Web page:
After violently attacking a fellow officer Lt. Edward Garnett, cavalry Captain Kern Shafter is court martialled. Later, he rejoins the army with Custer's regiment at Fort Lincoln, Dakota, becoming a sergeant, where he runs into his old foe.
In Wyoming Territory, army Major Ives and his men are building a temporary camp. The civilian surveyor, Mr. Keats is making preparations for the construction of a large permanent fort. However, the future fort is being erected on Cheyenne lands, in defiance of the treaty. Adam Reed is a self employed scout with friendly ties to the Cheyenne. Upset about the construction of the new fort on their lands, the Cheyenne ask scout Reed to contact Major Ives and deliver their message of grievance to him. The symbolic message consists of a yellow tomahawk as a warning against the building of a new fort in the area. Reed delivers the warning message to Major Ives but he is not taken serious. Major Ives lectures Reed about the need of bringing civilization to the lands that otherwise would go to waste under the savages. Reed retorts that Major Ives' only duty is to escort wagon trains of settlers passing through Cheyenne territory rather than build new forts in violation of the treaty. Reed also...Written by
As rugged Indian scout Adam Reed (Rory Calhoun) rides in the open country of Utah towards a US Cavalry outpost, he is stopped by his close friend, Cheyenne warrior Fire Knife (Lee Van Cleef). Fire Knife gives Reed a yellow tomahawk to give to the outpost commandant, Major Ives whom he and Chief Red Cloud call a "butcher" and hold mainly responsible for the Massacre at Sand Creek. That site is a real historical event (1864) where the US Cavalry killed over 100 Indians, most of whom were women and children. The yellow tomahawk is a warning – more than the Cavalry gave earlier to the Indian – for the soldiers to clear out of the planned future fort or face the consequences. The soldiers will be allowed to depart peacefully.
On his way to the military encampment, Reed spots blonde and nubile Kate Bolden (Peggy Castle) bathing and swimming in a pond. They briefly exchange words; Kate tells him that she's from Boston. At the post, arrogant commander Ives (Warner Anderson) is adamant: he has no intention of leaving, even though the encampment is in Cheyenne territory. No lover of the Indian, Ives believes that the red men are dangerous to civilization. Ives gives women (and children) a choice whether to leave for Ft. Ellis or remain. Orders are given for the men to fortify the position. When preparations are being made, Reed tells Master Sergeant Bandini (Dan Riss) that advance pickets should be placed on the hills, and that not all of the men should be placed behind the barricades. Bandini agrees but explains to Reed that he is resigned to taking orders, whether he agrees or not. The Indians soon attack, and Ives' faulty tactics manifest themselves. When the violence ends there are only nine survivors: the major, a corporal, a private, a Mexican Indian scout Tonio (Reed's friend, Noah Beery Jr.), Tonio's Indian girlfriend Honey Bear (a lovely Rita Moreno), an army engineer/surveyor, a slimy prospector (Peter Graves) who has murdered his two partners for gold, blonde Kate, and Reed.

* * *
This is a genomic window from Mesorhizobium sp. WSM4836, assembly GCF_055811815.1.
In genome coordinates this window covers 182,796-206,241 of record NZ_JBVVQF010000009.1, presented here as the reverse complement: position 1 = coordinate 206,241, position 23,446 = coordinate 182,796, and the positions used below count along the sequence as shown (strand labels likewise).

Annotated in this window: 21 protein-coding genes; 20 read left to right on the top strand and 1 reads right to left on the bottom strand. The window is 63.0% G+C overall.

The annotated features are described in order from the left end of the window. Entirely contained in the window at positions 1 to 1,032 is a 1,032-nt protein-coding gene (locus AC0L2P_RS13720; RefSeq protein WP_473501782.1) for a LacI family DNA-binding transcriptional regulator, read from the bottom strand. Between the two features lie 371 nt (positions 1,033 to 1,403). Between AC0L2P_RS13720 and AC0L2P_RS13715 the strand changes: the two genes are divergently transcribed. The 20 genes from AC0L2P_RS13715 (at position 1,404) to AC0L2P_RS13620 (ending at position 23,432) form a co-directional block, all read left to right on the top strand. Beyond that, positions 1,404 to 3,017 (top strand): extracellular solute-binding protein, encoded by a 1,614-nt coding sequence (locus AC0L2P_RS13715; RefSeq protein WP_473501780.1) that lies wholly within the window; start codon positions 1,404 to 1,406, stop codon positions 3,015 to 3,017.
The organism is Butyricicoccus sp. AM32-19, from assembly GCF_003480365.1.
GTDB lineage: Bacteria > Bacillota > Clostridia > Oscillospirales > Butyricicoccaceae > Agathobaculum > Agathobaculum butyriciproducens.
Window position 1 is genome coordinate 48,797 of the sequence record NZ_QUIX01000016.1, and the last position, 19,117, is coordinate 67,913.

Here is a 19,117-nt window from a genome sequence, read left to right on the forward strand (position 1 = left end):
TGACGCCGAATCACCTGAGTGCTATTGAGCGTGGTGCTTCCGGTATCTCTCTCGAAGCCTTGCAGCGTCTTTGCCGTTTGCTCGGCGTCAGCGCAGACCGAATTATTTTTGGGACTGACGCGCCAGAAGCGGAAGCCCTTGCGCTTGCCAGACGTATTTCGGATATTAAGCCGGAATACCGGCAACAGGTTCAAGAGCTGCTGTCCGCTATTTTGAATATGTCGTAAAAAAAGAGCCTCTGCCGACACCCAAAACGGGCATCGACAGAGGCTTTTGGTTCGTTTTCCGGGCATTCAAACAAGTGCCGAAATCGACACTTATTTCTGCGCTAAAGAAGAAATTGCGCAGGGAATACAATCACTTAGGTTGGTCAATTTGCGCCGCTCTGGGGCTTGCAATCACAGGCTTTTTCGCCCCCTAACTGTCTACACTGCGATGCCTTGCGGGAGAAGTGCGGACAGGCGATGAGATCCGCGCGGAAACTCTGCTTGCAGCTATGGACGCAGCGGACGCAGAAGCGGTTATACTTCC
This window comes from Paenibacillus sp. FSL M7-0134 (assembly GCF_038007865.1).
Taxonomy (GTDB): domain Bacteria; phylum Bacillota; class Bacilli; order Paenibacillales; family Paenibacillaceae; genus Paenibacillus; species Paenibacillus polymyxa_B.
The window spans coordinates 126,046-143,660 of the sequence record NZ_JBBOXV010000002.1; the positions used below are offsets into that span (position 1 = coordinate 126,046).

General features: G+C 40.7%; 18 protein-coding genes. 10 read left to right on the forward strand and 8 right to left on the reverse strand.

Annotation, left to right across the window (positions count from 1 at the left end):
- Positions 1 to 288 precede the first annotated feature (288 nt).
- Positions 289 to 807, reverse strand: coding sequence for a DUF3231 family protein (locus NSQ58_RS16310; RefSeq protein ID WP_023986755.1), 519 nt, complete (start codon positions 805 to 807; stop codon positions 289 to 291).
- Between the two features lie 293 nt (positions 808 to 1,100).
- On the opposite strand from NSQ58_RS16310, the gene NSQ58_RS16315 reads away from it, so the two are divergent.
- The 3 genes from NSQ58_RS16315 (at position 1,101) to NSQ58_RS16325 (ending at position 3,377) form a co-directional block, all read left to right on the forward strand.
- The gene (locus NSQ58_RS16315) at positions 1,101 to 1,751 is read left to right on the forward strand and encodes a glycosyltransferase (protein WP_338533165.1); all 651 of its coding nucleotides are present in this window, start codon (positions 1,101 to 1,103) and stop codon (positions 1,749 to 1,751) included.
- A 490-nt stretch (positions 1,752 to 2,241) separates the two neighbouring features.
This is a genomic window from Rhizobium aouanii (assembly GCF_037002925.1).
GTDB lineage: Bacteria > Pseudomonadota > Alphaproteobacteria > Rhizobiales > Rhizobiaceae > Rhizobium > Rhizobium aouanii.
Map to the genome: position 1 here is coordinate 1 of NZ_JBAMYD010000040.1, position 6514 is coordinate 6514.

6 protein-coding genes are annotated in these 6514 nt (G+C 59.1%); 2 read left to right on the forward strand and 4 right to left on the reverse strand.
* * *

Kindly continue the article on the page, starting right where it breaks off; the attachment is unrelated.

Now the survivors must make the dangerous trek to Ft. Ellis and safety. Reed wants to keep the major alive at all costs so that he can stand trial (court martial) for provoking an Indian war. Along the way, their numbers will shrink, as will those of the attacking Indians. When Reed and Fire Knife have a parlay, the latter says he will let the dwindling survivors leave peacefully, except for Ives. Reed cannot accept this condition. So the trek continues until the inevitable conclusion.
Director Lesley Selander has directed a nice, very well-paced western. The actors are well-cast, and are given an above average script. Some sympathy is given to the Indians, who are defending their tribal lands from encroachment. There are two twists at the end that involve Major Ives; they will not be revealed here. The western was shot in Technicolor but released to television in black and white.
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